What your gifts have achieved

We often hear people say “It’s only a small donation”, almost as an apology. It is not “only a small donation”, rather it is a gift given with sincerity and kindness. And it will make a difference.

Your donations enable us to drive innovation and research across all areas of the hospital and to develop new treatments and care for this generation and the next. The government funds our operations and the standard treatment we provide, but donations make research and innovation possible.  

Here are just three recent achievements made possible by our generous donors, big and small.

A new service to save the vision of premature babies

In 2012, twins Oscar and Luca were born at the Women’s more than 10 weeks premature.  Weighing only 464 grams at birth, Luca held on for just seven days before his tiny body gave up. With a birth weight of 776 grams, Oscar survived.

Oscar and Luca’s grandparents, Ruth and George Mihaly, owners of Paradigm Hill Winery on the Mornington Peninsula, established The Oscar and Luca Fund to raise money for the Newborn Intensive and Special Care unit at the Women’s. The Mihaly’s established the fund as a way of expressing their appreciation and acknowledgement of the dedicated nursing and medical team who were able to save Oscar’s life.

Thanks to the Oscar & Luca Fund and a very generous donation from the Mathieson family, we have been able to establish The Retinopathy of Prematurity (ROP) Service, to help us save the vision of premature babies.  The service offers eye reviews for all babies born earlier than 30 weeks and ensures that if a baby does develop the eye condition called retinopathy of prematurity (a problem with the way the blood vessels develop on the surface of the retina), it is detected early and treated promptly.

Thanks to the kindness and generosity of two families, we are one of the very few Victorian hospitals with their own retinopathy service.

A new research centre to advance our understanding of gynaecological conditions

A very generous bequest from the estate of Ilma Mary Short, received in late 2008, allowed the hospital to establish the Women's Gynaecology Research Centre and to staff it with leaders in the field.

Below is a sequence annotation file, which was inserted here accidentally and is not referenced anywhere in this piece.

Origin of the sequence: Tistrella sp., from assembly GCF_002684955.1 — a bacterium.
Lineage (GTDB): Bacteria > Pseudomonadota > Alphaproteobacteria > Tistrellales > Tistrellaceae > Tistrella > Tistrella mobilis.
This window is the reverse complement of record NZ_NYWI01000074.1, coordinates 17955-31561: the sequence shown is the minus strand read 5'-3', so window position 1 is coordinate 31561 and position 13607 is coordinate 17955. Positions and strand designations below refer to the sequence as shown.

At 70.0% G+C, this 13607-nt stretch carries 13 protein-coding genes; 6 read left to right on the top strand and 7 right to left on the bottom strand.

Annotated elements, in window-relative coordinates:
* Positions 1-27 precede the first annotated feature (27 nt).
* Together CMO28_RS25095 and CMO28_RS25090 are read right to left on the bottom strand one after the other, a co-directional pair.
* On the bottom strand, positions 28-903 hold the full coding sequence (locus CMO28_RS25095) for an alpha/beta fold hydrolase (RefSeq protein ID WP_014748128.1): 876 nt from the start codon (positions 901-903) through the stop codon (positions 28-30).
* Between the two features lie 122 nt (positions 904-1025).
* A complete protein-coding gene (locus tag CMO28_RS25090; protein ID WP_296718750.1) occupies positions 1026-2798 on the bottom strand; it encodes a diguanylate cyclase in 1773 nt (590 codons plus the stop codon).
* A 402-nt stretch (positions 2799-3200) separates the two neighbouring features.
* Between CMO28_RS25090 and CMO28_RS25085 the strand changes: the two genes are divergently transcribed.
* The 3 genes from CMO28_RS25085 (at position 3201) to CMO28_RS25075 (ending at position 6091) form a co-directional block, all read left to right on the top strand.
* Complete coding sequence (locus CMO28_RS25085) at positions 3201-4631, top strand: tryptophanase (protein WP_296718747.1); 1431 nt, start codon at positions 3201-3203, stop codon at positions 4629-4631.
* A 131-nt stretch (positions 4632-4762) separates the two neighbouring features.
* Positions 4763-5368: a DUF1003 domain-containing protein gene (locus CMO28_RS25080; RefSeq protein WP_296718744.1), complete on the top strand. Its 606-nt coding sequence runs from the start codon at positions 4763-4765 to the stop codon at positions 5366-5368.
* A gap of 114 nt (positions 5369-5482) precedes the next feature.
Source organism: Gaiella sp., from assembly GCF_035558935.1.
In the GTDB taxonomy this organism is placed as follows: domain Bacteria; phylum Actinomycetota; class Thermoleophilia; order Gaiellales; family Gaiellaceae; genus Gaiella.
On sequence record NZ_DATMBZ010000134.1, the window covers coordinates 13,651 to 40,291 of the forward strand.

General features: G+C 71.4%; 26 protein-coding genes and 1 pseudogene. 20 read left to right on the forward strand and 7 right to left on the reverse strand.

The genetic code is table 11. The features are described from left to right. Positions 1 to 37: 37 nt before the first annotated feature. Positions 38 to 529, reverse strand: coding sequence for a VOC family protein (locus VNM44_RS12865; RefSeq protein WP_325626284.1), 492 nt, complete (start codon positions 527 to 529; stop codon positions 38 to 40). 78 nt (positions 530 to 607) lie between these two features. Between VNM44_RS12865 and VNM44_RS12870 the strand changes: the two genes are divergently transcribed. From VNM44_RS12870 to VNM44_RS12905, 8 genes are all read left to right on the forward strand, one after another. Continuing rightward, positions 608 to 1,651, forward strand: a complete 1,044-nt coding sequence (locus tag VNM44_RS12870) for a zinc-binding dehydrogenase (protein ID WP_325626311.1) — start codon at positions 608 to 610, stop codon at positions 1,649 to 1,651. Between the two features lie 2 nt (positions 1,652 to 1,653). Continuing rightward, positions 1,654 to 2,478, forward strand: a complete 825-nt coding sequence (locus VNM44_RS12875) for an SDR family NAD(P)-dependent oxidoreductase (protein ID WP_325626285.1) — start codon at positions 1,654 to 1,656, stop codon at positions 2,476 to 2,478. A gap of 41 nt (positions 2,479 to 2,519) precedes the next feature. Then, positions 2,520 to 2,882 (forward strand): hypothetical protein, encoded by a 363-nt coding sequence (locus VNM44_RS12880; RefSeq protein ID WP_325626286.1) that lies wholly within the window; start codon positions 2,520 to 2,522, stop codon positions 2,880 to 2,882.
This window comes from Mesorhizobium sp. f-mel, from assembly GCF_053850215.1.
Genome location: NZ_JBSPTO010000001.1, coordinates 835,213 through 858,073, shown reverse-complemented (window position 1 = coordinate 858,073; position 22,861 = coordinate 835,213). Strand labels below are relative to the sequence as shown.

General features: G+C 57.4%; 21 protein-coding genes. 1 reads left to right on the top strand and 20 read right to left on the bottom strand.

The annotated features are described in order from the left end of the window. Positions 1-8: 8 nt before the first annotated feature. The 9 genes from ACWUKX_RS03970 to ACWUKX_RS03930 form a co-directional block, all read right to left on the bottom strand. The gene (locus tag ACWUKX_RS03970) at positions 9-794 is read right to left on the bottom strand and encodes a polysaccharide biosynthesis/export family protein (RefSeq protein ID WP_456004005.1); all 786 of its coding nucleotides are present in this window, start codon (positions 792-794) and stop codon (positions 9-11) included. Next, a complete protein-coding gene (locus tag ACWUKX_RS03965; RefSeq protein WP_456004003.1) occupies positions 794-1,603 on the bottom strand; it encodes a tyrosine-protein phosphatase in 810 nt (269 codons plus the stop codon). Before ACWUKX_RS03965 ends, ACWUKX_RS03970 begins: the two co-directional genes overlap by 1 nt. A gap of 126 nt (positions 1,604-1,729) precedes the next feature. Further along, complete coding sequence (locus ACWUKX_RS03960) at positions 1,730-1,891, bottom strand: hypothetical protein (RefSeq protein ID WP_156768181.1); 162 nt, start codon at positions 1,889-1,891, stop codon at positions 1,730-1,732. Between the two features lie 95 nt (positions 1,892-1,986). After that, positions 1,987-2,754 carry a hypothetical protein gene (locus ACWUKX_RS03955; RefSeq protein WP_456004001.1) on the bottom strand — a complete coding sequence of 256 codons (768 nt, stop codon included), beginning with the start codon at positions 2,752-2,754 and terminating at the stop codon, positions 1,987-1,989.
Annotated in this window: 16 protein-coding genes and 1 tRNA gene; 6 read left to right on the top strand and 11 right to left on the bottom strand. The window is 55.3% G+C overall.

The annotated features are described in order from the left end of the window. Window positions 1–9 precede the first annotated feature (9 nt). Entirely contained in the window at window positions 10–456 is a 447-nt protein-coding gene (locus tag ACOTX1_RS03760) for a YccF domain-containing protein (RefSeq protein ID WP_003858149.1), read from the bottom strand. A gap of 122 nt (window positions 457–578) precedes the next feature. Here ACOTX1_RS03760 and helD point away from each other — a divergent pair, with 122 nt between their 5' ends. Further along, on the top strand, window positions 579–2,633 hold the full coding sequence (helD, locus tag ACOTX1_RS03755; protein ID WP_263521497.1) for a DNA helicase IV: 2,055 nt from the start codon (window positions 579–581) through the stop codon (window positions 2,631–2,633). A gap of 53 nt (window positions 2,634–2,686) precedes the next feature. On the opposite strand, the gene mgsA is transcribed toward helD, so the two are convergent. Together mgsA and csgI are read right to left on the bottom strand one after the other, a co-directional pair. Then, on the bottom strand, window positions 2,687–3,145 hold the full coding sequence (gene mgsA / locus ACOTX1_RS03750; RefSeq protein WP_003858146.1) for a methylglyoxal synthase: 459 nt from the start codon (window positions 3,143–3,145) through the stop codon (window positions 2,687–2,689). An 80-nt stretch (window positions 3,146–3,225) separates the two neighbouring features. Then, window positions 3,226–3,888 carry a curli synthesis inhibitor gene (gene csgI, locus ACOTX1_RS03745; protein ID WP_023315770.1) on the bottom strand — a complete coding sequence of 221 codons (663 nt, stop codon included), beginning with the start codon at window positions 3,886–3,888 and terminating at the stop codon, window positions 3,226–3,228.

Ilma was treated at the Women’s in the late 1970s for gynaecological cancer. Having worked all her life around scientists, and having the financial means to do so, Ilma chose to direct her ultimate gift towards research in this area.

Our Gynaecology Research Centre is led by international expert Martha Hickey, Professor of Obstetrics and Gynaecology at the Women’s and at the University of Melbourne, and Peter Rogers, Professor of Women’s Health Research at the University of Melbourne.

The Centre is the first of its kind in Australia to bring together clinical and laboratory expertise to investigate and provide a greater understanding of common gynaecological problems that women experience including menopause, menopause after cancer, endometriosis, pelvic pain and sexual health dysfunction after cancer.

24 new breast pumps to help mothers give breast milk to their premature babies

Some of the most vulnerable, sick and premature babies come to the Women’s each year to receive the highly specialised care required for their survival.

Mothers of these babies can at times feel overwhelmed, stressed, exhausted and desperately want to do whatever they can to help their baby along.

One thing that can make a big difference is breast milk. Often described as ‘liquid gold’, breast milk is a vital ingredient in the care of sick and premature babies.  It has many unique properties; properties that support growth and protect against infection. 

Many of the babies admitted to the unit cannot be breastfed to start with, and can only receive breast milk via a tube. For mothers, this means expressing milk with an electric breast pump, up to eight times every day.

Thanks to ‘The Milk Run’ a fundraising event fundraising organised by Matt Bell, our Nurse Unit Manager in Day Surgery, as well as donations from our loyal and generous supporters, we have been able to purchase 24 new breast pumps for use in our Newborn Intensive and Special Care (NISC) nurseries.

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